forgive to live forgiveness

Walking with Jesus
Repentence

Repentence in the White House

In 2001, Tim Goeglein started running the White House Office of Public Liaison, providing him almost daily access to then President George Bush for seven years. Then it all ended abruptly on February 29, 2008.

A well-known blogger revealed the startling fact that 27 out of 39 of Goeglein’s published articles had been plagiarised. By mid-afternoon the next day, Goeglein’s career in the White House was over.
Goeglein, who admitted his guilt, said that this began “a personal crisis unequalled in my life, bringing great humiliation on my wife and children, my family, and my closest friends, including the President of the United States.”

Goeglein was summoned to the White House to face the President. Once inside the Oval Office, Goeglein shut the door, turned to the President and began, “I owe you an . . . ”

President Bush simply said: “Tim, you are forgiven.” Tim was speechless. He tried again: “But, Sir . . .”

The President interrupted him again, with a firm “Stop!” Then President Bush added, “I’ve known grace and mercy in my life, and you are forgiven.” After a long talk, a healing process was launched for Goeglein, which included repentance and reflection, then spiritual growth.

“Political power can lead to pride,” Goeglein later reflected. “That was my sin—one hundred percent pride. But offering and receiving forgiveness is a different kind of strength.

That’s the kind of strength I want to develop now.” (Warren Cole Smith, “Wins & Losses,” World magazine, 10-23-10, p. 11).

love

How do we come to Jesus?

How is a sinner made right with God? It is only through Jesus that we can come close to God and are made holy. But how does one come to Jesus?

“When the crowd following the disciples became convicted of their sin, they cried out: ‘What shall we do?’ The disciple Peter answered: ‘Repent.’ Not long after that, he said, “Repent . . . and be converted, that your sins may be blotted out.” (Acts 3:19)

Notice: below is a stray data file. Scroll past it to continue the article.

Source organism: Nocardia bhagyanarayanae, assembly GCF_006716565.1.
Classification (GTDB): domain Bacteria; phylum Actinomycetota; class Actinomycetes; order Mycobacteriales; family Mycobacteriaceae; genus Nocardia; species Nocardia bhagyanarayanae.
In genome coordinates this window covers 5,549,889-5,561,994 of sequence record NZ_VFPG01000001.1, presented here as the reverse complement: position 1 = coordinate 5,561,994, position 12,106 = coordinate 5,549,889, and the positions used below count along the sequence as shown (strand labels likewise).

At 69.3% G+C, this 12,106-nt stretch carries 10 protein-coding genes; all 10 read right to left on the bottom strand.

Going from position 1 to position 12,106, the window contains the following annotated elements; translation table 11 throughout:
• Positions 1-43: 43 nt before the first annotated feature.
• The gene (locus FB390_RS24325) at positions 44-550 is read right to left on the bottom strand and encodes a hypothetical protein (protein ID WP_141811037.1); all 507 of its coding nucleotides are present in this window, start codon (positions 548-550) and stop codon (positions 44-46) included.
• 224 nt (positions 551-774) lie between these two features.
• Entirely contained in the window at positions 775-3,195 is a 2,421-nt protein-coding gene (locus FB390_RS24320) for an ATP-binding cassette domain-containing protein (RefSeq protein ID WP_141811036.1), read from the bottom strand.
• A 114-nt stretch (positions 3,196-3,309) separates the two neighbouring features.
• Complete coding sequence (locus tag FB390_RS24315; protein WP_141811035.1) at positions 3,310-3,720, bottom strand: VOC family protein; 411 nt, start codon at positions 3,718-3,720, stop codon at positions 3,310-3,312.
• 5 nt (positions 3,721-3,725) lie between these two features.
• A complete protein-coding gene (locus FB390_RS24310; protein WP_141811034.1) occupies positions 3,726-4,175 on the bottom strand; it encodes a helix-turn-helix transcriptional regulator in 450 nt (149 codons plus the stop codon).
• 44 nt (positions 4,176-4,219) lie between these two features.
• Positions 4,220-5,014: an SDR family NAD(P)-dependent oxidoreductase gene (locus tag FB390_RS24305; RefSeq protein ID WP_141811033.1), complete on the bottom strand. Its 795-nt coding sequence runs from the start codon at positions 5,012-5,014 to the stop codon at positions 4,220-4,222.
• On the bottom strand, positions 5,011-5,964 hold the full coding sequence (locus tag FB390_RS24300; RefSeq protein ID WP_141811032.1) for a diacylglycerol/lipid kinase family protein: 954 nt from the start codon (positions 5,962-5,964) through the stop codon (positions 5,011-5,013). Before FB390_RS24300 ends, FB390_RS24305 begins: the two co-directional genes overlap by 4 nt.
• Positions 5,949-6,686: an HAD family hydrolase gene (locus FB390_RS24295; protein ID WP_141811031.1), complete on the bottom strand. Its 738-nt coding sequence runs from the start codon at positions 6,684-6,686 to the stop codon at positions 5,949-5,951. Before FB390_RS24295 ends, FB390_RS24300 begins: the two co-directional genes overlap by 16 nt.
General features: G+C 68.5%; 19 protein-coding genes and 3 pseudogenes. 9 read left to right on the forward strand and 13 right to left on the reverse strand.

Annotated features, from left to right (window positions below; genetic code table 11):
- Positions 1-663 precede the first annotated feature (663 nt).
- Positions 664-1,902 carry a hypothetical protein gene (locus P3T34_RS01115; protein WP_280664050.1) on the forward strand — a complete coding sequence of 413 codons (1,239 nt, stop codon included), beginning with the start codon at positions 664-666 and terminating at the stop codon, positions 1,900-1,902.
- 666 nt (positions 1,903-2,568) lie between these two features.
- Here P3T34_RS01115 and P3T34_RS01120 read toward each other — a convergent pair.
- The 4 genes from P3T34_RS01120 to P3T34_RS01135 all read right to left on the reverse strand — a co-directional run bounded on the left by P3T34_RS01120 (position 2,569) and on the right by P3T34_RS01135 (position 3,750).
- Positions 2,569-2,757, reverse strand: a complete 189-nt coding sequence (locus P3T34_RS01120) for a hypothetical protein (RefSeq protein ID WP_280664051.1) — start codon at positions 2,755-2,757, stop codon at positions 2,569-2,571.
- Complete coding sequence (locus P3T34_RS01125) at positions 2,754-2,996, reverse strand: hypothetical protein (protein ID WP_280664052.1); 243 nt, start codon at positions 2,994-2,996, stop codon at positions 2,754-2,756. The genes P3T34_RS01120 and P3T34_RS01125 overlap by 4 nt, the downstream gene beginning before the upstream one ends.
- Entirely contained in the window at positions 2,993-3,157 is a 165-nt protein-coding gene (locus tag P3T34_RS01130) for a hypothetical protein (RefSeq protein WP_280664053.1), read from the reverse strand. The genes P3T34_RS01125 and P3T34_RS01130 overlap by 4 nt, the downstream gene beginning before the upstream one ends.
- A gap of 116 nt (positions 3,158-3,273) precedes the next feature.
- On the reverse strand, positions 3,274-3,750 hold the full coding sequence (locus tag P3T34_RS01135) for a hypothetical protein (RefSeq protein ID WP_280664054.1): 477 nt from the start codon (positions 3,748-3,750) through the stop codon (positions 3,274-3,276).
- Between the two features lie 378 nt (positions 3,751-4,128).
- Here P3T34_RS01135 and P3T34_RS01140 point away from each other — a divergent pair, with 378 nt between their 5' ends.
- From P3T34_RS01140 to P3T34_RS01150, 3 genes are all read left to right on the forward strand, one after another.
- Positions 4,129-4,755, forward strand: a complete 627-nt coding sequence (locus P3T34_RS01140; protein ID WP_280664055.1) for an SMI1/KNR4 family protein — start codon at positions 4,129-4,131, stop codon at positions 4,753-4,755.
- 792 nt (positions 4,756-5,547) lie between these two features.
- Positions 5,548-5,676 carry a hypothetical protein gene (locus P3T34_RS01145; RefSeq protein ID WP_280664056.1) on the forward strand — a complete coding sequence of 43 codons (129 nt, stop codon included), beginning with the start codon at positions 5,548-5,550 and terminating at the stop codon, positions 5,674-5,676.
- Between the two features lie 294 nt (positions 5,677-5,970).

How can we be cleansed of our sins?

Acts 2:38

Acts 3:19 || Proverbs 28:13 || Ezekiel 36:31; 20:43 || 2 Corinthians 7:9-11 || Psalm 38:18 ||

WHAT DOES IT MEAN TO REPENT?

Repentance includes sorrow for sin and turning away from it.

Until we are convicted of the damage and hurt that our sin causes and are wholeheartedly resolved to turn away from it, there won’t be any real change or repentance in our lives.

Sometimes we may feel badly because we have sinned, and perhaps even resolve to do better in the future because we are afraid of the consequences or possible punishment. This isn’t the kind of repentance that the Bible teaches, as it doesn’t involve a complete change of heart. Instead, this type of repentance is motivated by fear.

Today, we are inclined to lament suffering rather than sin.

We see examples of this throughout the Bible. Esau, the son of Abraham, made a hasty decision that resulted in the loss of his inheritance. Esau felt regret but not true repentance. When Balaam saw an angel standing in his path holding a sword, he admitted he was wrong, but that was motivated from fear he would die, not because he truly repented of his actions.